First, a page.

From the Independent:
…Milo Yiannopoulos has attacked liberal media organisations for not scrutinising comments Star Trek actor and LGBTQ activist George Takei made about his own sexual abuse.
The former alt-right hero apologised for his quotes that surfaced this week, but accused the press of a “witch hunt”, going on to post on Facebook a news story from his own website entitled: ‘Tape of George Takei joking about child molestation pops up, Jake Tapper nowhere to be found’.
Referencing the CNN anchor’s criticisms of Yiannopoulos, it draws attention to a Howard Stern appearance in which Takei recounts the story of how he was abused as a 13-year-old boy by “18 or 19-year-old” counselors [sic, although Takei actually spoke of just one counselor – RB].
It’s not clear whether Yiannopoulos’s point is that Takei has unfairly escaped censure, or that he himself was unfairly subjected to it. Perhaps it’s both: Yiannopoulos has not quite repudiated his career-destroying jocular account of underage sex with adult men, which was recorded a year ago but came to wide attention just a few days ago; instead, he has re-framed it as the “gallows humour” of a victim describing an unhappy experience, while expressing some regret for his choice of expression. This is despite having formerly explicitly rejected the idea that he was a “victim of child abuse”.
Obviously, Yiannopoulos (until this week) and Takei are not the only individuals to recall underage sexual experiences with older partners as having been harmless or even positive. Some might say that such people must be in denial about a trauma, or if not must at the very least be psychologically distorted in ways that they don’t understand; I don’t claim to know if this is so, but even if there are instances where no harm occurred, it remains the case that such people were exploited as children by predatory adults who broke laws that protect minors from harm. It is pernicious for this to be normalized.
There are, it seems to me, several reasons why Takei’s account is being treated differently from Yiannopoulos’s claims.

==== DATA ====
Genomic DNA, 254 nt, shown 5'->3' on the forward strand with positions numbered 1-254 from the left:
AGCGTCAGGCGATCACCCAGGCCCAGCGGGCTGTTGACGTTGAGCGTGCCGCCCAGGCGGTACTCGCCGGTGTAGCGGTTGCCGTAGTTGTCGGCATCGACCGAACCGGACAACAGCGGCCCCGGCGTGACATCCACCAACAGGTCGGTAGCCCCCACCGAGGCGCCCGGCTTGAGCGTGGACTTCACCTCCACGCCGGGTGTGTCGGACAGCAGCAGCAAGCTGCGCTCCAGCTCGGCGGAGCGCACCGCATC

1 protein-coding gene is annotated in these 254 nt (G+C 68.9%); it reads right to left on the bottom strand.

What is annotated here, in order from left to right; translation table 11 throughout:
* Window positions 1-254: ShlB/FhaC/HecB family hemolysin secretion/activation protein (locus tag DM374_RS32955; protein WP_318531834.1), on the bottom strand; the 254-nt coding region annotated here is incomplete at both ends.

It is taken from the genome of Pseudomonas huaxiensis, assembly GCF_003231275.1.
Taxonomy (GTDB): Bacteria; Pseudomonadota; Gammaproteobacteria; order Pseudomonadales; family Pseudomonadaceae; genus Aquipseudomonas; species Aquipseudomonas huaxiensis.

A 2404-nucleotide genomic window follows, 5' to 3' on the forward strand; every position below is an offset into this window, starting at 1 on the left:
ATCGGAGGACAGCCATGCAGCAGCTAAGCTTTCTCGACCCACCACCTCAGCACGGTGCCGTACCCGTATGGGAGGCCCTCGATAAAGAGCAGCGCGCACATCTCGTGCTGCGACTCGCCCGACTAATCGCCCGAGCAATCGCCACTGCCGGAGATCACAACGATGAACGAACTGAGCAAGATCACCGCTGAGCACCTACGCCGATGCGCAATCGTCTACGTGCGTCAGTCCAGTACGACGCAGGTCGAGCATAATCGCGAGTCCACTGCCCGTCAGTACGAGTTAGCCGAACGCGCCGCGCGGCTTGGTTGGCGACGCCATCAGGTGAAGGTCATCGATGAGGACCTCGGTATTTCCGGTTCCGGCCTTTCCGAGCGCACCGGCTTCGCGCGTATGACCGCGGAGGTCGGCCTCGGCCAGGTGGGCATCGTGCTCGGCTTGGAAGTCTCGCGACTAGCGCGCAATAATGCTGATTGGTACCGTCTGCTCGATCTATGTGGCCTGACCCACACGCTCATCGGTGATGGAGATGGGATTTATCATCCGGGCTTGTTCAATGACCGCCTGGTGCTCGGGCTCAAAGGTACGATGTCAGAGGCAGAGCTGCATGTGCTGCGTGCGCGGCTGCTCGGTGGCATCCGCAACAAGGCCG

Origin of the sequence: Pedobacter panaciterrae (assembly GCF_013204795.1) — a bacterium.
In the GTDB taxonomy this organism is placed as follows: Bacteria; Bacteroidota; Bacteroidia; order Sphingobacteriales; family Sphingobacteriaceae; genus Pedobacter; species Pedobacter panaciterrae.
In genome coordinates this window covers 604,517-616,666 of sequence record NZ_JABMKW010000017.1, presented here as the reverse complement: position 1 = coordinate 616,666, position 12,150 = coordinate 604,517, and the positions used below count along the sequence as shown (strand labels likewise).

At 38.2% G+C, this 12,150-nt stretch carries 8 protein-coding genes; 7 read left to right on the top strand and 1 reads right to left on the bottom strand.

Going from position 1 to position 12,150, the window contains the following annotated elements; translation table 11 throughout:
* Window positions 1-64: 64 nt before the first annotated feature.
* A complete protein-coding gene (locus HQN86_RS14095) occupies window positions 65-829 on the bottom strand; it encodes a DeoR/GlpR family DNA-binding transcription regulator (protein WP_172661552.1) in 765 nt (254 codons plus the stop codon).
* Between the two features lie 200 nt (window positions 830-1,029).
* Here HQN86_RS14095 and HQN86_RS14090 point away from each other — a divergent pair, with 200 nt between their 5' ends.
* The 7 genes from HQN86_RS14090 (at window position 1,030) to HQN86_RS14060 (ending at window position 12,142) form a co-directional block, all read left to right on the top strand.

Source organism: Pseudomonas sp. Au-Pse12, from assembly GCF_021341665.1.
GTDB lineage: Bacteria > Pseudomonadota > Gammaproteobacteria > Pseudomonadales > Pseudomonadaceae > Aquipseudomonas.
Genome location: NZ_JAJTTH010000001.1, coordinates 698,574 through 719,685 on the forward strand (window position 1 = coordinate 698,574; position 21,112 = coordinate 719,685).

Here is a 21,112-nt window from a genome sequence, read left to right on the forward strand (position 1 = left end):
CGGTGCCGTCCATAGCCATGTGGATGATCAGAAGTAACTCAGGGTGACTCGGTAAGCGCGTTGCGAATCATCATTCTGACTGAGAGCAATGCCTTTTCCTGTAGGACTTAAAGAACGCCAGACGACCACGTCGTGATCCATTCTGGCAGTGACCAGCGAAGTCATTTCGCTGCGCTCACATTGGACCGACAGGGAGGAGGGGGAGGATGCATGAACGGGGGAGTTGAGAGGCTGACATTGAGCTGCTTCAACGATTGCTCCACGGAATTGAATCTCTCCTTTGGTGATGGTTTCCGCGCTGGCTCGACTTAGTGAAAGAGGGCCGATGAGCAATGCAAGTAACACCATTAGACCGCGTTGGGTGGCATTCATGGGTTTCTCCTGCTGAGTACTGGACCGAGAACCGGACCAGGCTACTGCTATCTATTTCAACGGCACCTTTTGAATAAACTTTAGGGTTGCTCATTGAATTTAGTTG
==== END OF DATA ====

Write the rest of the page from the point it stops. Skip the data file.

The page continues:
1. Yiannopoulos sets out to cause outrage – it’s just that this time he bit off more than he could chew.
2. The CPAC invitation meant that Yiannopoulos was poised to bring his cynical “post-truth” nihilism and performative sexual hedonism into mainstream conservatism. Conservative opponents were thus highly motivated to find and weaponize material that would show where this might lead to (although we should not overlook the possibility of simple homophobia playing a part, too). In contrast, while Takei is something of a political activist, he doesn’t present himself as a one-man brand embodying a political revolution.
3. Takei has built up a lot of social capital over the years. His acting career has brought pleasure to millions; he comes across as likeable and good-humoured; and his Spanish-language video urging Latino Americans to vote against Trump was dignified and moving. It is regrettable that he can’t see that what happened to him was wrong, but this has to balanced against his positive contributions to public life. Yiannopoulos, in contrast, is basically a troll, and as such he was brought down by the real-world equivalent of an internet “pile-on”. There was nothing to balance his comments against.
There is also some mitigation for Takei when we consider the nature of consent in California in 1950. Homosexual activity of course was illegal at any age – which meant that the law did not provide equitable guidance for homosexual liaisons and that Takei, as a willing participant, may have been regarded as a juvenile criminal under the same laws too.
Further, the heterosexual age of consent would have provided only limited guidance. The age of consent in California has been 18 since 1920, but it is possible to marry at a younger age with parental approval, and of course a lot of activity must go on between younger peers. The law’s primary purpose was to prevent unwanted pregnancy; thus as late as 1981 the Supreme Court confirmed that there was no gender bias in having a law which excluded the possibility of a female perpetrator (although age of consent laws are now gender neutral).
Here’s how consent laws were applied in California during the mid-1990s:
Over a two year period, social workers [in Orange County] persuaded fifteen teenage girls (some as young as 13) to marry the men who impregnated them (some as old as 30) in order to escape the legal consequences of their sexual activity. In each case, the marriage was authorized by a juvenile court judge. These girls, deemed too young to choose sex, were nevertheless judged mature enough to choose marriage.
According to the author of the above (1), this demonstrates that the law was seen primarily as a device to prevent welfare dependency. Certainly, there doesn’t seem to be any underlying philosophy of child protection and informed consent.
This context does not excuse Takei’s abuser, who breached a position of trust to prey on a child. However, it may explain Takei’s lack of moral clarity about what happened to him in 1950. It’s a subject on which Takei ought to be challenged, but with a view to raising his consciousness for the common good – not personal destruction through the mob politics of outrage.
(1) See Kate Sutherland (2003), “From Jailbird to Jailbait: Age of Consent Law and the Construction of Teenage Sexualities“, William & Mary Journal of Women and the Law 9 (3): 313-349.
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